Best SDHC for Gamers4/25/2008 9:25:54 AM

Pros: Fast as hell. Fluid and continuous interaction with DS Lite: No lags or memory-related issues. The higher capacity, which can be quirky with other models/brands (Sandisk, etc.), works seamlessly here. Reliable, well made and inexpensive.

Cons: None that I've experienced; but mileage with the *original* DS might vary.

Overall Review: Make no mistake: If you're running homebrew on a DS Lite with a third-party cart, this is fastest, cheapest, most reliable and least problematic card you'll find. It gets universally good reviews from DS users and the reviews are justified. Every reported lag running ROMs is gone with this card; memory-related crashes are also completely absent. I've tried out 53 ROMs so far and they play as fluidly as proprietary carts. I never use my hard copies any more, since you can use this card to make backups of your game saves. Homebrew can be flaky, so hedge your bets. Buy the best card available: the A-DATA 4GB Micro SDHC Class 6.

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For Better Battery Life, Get the 60GB; Software and File Type Limitations Now Dead Issues9/10/2006 9:39:50 AM

Pros: Though all 5Gs are superior to previous generations in terms of battery life, the 60GB is more efficient than the 30GB due to smarter caching and increased file size capabilities. If you like to listen to uncompressed files, choose the 60GB. Small, slender, fetishistic; good with iTunes on a mac, excellent with Rockbox on any platform; superior audio performance with line out dock; very workable 44.1k recording through mic in of Belkin Tune Talk; plays video and photo slide shows; address book/calendar integration good for mac-loyal luddites without smart phones or compact laptops.

Cons: Battery life, while good, is less than advertised. Too easily scratched (invest in an Invisible Shield before using and this will never become an issue); screen too small to warrant playing videos; headphone amp lacking; iTunes integration excellent with Macs but questionable with PCs.

Overall Review: Earlier iPods had wretched battery life. However, the 5G has proved so efficient that battery dock manufacturers have no future market share. Those who complain excessively have never owned a 5G iPod. They're making misleading reference to previous battery issues with the 3G. The giveaway: Apple's supposed unresponsiveness, which predated a class action settlement for 3G users (users' batteries were replaced for free). The ability to record 44.1 audio is a welcome change. So is the superior EQ and file tree sorting after Rockbox is downloaded and installed. Though I've never liked any iPod's headphone out, that's also true of every other player I've ever owned or tested, including the celebrated iRiver h140. Using the line out through a headphone amp is always best (though few players have a true line out). Yes, files can now be deleted with third-party software, but organizing a music library on a tiny player without a keyboard is ridiculous and shouldn't have been an is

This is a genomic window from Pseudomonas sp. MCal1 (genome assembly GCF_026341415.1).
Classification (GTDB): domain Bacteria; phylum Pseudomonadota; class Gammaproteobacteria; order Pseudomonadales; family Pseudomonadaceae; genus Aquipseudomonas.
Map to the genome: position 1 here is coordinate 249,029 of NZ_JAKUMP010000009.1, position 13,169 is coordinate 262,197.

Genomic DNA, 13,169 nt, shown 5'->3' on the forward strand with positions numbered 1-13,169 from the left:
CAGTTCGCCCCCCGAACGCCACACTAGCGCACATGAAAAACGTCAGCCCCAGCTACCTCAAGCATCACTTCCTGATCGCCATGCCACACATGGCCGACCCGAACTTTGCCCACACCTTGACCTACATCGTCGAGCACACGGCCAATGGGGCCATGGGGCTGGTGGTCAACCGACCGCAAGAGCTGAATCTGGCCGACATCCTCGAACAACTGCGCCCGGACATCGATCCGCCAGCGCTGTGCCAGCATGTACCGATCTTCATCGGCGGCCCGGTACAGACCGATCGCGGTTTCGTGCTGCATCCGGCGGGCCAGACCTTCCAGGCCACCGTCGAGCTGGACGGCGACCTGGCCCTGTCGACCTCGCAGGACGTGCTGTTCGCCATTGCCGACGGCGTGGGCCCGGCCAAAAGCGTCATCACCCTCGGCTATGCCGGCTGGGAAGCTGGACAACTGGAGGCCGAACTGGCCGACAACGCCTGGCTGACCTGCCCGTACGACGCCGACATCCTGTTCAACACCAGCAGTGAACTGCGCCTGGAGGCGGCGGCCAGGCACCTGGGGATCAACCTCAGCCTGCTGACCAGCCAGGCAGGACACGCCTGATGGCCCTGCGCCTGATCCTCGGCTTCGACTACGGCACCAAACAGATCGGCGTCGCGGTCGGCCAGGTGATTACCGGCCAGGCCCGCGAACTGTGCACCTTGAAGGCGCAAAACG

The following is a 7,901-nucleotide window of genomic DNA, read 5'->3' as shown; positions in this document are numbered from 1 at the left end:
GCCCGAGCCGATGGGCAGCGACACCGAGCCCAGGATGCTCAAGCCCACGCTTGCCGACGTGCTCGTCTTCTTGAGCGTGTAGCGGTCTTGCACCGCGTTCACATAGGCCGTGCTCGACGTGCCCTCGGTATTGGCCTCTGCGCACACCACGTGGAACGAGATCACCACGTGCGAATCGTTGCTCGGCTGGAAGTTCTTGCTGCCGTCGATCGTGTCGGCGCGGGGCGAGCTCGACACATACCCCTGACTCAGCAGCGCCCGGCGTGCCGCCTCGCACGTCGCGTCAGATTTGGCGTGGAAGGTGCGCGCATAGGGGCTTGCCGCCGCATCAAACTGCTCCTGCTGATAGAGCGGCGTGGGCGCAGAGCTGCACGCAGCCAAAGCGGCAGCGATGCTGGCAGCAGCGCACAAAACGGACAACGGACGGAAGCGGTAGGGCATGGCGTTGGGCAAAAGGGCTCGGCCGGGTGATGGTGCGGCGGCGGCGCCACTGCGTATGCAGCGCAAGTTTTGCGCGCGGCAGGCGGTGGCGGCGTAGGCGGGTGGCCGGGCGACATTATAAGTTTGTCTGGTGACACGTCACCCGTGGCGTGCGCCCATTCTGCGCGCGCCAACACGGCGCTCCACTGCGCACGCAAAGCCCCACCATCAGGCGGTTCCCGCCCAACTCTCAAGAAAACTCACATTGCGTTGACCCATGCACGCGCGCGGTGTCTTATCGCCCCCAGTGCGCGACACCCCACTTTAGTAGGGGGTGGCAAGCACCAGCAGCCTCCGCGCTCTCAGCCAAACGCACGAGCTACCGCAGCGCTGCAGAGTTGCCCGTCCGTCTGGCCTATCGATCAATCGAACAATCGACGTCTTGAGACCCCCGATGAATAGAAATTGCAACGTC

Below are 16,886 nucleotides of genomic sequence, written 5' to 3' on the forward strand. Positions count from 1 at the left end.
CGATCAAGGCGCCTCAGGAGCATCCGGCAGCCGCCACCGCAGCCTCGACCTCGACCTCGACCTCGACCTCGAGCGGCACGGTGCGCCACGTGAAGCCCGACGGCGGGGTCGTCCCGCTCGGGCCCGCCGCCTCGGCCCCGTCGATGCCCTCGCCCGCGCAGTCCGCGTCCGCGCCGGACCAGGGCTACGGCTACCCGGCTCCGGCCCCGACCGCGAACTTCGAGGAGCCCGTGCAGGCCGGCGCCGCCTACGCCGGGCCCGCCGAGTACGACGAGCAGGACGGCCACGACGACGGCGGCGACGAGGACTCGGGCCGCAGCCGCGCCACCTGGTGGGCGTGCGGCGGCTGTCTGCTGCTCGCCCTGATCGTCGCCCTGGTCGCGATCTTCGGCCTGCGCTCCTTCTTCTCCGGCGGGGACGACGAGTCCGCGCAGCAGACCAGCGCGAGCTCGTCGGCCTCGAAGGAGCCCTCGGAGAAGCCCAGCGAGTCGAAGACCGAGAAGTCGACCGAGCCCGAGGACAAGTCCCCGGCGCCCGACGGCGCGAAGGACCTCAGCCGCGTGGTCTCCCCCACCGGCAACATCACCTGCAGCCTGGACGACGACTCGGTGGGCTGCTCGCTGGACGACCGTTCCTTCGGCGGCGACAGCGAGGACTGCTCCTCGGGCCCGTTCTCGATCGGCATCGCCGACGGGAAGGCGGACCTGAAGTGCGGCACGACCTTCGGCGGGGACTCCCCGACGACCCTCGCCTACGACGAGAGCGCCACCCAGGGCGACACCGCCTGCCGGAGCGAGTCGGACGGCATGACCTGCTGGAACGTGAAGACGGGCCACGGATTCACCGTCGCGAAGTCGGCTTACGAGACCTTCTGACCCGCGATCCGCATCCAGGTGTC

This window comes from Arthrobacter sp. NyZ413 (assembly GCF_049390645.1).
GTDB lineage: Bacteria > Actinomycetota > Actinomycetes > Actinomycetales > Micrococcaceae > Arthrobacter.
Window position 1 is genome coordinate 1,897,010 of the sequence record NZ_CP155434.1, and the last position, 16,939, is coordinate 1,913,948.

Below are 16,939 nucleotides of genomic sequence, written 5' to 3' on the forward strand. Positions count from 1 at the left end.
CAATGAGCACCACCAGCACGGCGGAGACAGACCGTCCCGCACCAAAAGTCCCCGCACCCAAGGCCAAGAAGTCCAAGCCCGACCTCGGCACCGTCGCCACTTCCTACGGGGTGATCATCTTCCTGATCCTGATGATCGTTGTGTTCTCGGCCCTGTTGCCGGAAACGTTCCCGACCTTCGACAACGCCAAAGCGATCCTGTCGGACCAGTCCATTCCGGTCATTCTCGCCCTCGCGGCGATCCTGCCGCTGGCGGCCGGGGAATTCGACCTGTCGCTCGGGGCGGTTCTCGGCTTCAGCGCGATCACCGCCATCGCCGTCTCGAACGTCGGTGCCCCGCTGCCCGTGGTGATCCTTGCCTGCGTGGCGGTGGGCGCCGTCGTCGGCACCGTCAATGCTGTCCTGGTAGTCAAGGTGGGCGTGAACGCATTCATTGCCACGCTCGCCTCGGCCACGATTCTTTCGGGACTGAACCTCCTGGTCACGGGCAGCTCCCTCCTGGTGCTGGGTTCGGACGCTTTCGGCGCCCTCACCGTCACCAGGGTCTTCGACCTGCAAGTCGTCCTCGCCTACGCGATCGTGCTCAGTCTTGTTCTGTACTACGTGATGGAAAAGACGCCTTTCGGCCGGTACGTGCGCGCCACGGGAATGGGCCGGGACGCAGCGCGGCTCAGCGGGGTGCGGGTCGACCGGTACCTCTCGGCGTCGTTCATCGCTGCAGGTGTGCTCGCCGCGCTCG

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Software, File Type and Battery Limitations Are Now Dead Issues9/10/2006 8:54:41 AM

Pros: Small, slender, fetishistic; good with iTunes on a mac, excellent with Rockbox on any platform; superior audio performance with line out dock; very workable 44.1k recording through mic in of Belkin Tune Talk; plays video and photo slide shows; address book/calendar integration good for mac-loyal luddites without smart phones or compact laptops.

Cons: Too easily scratched (invest in an Invisible Shield before using and this will never become an issue); screen too small to warrant playing videos; headphone amp lacking; iTunes integration excellent with Macs but questionable with PCs.

Overall Review: Previous iPods have had terrible battery life. However, the 5G has proved so efficient that even the best battery dock manufacturers (BTI) have no future market share. Those who complain have not actually bought or used a 5G iPod. They're stuck on known battery issues for the 3G and are out of touch. The ability to record 44.1 audio is a welcome change. So, too, is the superior sound, file tree sorting and EQ available when Rockbox is downloaded and installed. Though it isn't terrible, I've never liked any iPod's headphone out. However, that's true of every other mp3 player I've ever owned, including the celebrated iRiver h140. Using the line out through a headphone amp is always best (even though few players have a true line out). Yes, files can now be deleted on the player with third-party software, but organizing your music library on a tiny player without a keyboard is a ridiculous thing to do. People who complained about this in the past weren't thinking clearly.

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